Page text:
[Minor edits 12/25/09; 4/13/10]
The British Legion was formed at New York in 1778 from other Provincial units. The term "legion" refers to the fact that the regiment included both an infantry and a cavalry component (specifically, "dragoons"). The Legion also apparently had a band, and, according to Colonel Otho Williams, their instruments were captured at the battle of Cowpens.
The infantry of the Legion usually fought on foot, but detachments were sometimes mounted, most notably at Waxhaws and Hanging Rock. Some of the Legion infantry were apparantly mounted at Cowpens, too, for Tarleton commented that "the cavalry and mounted infantry brought up the rear" during his approach to the battlefield.
The British Legion was one of the most active units during the later years of the war. The regiment (or detachments thereof) saw action at Indian Field in 1778, the siege of Charleston, Lenud's Ferry, Monck's Corner, and Waxhaws in the Spring of 1780, Williamson's Plantation, Rocky Mount, Hanging Rock, Camden, and Fishing Creek in the Summer of 1780, Fishdam Ford, and Blackstock's Plantation in the Fall of 1780, and Cowpens, Torrence's Tavern, Wetzell's Mill , Guilford Courthouse, and Yorktown in 1781.
The many battles in which this regiment participated took a severe toll on the rank and file. Loyalist Alexander Chesney wrote that at the time of Cowpens, the dragoon companies were "filled up from the prisoners taken at the battle of Camden."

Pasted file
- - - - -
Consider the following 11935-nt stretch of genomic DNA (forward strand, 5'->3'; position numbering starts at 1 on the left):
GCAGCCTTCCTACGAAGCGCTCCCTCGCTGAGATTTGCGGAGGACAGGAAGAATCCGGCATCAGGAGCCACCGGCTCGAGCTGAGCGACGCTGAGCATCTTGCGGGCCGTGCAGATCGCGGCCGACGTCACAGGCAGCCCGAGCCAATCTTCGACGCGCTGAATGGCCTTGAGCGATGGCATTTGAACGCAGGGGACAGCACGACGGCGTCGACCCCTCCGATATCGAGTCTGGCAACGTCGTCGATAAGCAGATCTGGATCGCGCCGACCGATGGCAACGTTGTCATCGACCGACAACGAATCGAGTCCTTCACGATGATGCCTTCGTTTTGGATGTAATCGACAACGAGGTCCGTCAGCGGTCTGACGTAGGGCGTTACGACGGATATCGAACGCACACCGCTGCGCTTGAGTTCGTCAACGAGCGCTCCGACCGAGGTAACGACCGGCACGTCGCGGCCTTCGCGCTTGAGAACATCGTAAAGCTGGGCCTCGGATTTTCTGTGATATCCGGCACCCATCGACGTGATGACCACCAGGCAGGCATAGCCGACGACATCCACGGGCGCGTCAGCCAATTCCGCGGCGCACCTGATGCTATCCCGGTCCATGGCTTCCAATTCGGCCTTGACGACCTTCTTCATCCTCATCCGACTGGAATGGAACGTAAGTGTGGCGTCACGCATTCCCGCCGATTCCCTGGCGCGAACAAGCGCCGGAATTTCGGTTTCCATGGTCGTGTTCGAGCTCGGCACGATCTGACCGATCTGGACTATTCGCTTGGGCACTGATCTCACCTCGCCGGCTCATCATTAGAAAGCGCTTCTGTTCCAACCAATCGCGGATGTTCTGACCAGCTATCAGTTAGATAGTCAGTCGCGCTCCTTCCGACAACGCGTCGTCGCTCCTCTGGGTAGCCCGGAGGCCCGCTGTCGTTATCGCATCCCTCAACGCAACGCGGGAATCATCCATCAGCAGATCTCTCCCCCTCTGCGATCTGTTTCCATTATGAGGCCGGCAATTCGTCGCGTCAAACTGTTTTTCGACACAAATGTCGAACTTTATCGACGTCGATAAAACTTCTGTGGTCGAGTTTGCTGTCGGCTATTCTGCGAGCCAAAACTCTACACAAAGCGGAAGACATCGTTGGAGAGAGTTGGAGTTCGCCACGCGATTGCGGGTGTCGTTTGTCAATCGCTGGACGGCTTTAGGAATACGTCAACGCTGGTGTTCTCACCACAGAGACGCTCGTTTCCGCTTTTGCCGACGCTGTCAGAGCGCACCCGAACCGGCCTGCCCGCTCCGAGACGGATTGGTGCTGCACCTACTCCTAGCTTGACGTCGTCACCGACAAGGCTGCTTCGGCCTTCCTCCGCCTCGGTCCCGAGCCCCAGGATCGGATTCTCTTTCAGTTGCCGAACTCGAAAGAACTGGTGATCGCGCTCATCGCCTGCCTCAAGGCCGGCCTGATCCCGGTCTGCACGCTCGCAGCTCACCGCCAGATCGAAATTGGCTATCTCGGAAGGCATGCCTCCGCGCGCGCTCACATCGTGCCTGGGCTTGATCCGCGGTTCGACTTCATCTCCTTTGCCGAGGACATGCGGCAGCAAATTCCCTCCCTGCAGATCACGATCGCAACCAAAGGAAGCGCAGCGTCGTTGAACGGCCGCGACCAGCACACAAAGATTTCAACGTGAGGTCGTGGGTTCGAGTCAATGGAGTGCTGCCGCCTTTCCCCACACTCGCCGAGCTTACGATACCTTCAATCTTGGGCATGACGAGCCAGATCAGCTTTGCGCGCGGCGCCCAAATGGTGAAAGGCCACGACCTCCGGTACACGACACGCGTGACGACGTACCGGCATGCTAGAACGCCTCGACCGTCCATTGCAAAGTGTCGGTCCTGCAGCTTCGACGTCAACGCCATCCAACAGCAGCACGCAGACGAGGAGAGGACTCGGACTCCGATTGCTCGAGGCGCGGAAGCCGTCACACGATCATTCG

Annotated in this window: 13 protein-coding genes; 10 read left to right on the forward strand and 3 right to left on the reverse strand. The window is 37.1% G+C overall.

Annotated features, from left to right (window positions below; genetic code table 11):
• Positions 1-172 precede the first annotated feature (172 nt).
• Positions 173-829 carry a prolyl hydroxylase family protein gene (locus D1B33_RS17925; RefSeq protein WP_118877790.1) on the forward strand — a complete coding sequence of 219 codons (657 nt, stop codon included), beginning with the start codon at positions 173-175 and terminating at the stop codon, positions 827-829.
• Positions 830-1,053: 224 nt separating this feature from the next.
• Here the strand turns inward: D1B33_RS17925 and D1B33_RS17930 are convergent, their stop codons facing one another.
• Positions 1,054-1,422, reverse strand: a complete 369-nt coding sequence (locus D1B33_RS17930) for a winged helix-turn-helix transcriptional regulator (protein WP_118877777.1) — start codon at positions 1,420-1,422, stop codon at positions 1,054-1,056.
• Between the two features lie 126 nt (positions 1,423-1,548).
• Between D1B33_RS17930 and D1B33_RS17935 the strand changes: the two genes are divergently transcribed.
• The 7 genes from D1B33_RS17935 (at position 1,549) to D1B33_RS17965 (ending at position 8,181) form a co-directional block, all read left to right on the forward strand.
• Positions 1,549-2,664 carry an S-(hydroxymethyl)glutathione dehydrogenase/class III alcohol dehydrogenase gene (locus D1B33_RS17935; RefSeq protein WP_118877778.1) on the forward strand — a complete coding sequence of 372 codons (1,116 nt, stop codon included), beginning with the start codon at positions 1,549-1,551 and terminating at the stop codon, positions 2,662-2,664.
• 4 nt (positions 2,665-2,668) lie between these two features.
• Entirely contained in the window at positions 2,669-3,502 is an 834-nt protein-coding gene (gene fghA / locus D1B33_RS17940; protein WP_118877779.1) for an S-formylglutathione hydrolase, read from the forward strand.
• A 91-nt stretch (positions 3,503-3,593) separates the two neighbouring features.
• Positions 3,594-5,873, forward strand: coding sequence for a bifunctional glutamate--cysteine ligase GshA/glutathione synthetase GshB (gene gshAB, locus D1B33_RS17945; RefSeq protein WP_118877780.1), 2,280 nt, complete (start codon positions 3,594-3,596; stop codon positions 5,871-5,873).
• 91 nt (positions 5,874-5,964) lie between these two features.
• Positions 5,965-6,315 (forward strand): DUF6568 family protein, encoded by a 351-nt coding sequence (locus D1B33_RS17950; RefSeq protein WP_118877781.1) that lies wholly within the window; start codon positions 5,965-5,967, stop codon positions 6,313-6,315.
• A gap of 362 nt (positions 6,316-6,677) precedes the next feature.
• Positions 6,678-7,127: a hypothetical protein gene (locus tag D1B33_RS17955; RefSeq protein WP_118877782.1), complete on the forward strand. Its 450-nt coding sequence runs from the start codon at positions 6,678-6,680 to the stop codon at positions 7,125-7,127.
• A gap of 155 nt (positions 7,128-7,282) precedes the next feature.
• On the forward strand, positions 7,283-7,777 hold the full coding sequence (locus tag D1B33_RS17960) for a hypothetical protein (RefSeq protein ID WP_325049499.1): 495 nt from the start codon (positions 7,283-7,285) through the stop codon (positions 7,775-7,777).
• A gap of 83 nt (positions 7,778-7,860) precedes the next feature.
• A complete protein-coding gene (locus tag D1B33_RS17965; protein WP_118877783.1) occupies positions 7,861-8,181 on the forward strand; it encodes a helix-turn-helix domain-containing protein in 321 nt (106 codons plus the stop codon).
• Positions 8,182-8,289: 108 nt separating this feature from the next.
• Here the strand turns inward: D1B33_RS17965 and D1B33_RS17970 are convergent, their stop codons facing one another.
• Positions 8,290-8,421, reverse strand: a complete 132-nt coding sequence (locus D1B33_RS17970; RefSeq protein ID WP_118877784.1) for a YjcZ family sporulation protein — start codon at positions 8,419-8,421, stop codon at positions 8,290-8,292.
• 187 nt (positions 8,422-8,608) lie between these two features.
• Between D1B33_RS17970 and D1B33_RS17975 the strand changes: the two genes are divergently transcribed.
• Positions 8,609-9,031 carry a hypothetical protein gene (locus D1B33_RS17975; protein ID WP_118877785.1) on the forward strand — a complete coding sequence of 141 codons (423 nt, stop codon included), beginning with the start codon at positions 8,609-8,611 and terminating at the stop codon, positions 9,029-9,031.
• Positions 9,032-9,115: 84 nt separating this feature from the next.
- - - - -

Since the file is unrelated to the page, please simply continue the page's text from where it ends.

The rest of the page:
The uniform of the dragoons is well documented as short green jackets with black cuffs and collars (see especially this famous painting and Don Troiaini's modern one). The recollections of Cornet James Simons of the American 3rd light dragoons confirmed that this uniform was worn at Cowpens, “Colo. Tarleton's Legeonary Cavalry... wore a Uniform of Green with black facings.” The infantry of the Legion probably wore green jackets as well, although the "Barron Map" of the Battle of Camden shows them in red coats with black facings.
Philip R. N. Katcher (1973). Encyclopedia of British, Provincial, and German Army Units 1775-1783. Stackpole Books.
Johann Ewald (1979). Diary of the American War: A Hessian Journal. Translated by Joseph P Tustin. New Haven: Yale University Press.
Lawrence Babits. (1998). A Devil of a Whipping: The Battle of Cowpens (amazon.com link).
The Journal of Alexander Chesney is available here through Google Books.
A summary of the Otho Williams papers can be found here. The item in question is a letter from Williams to Dr. James McHenry, dated January 23, 1781.
Marg Baskin's Banastre Tarleton website is a fantastic resource for Banastre Tarleton and British Legion aficionados.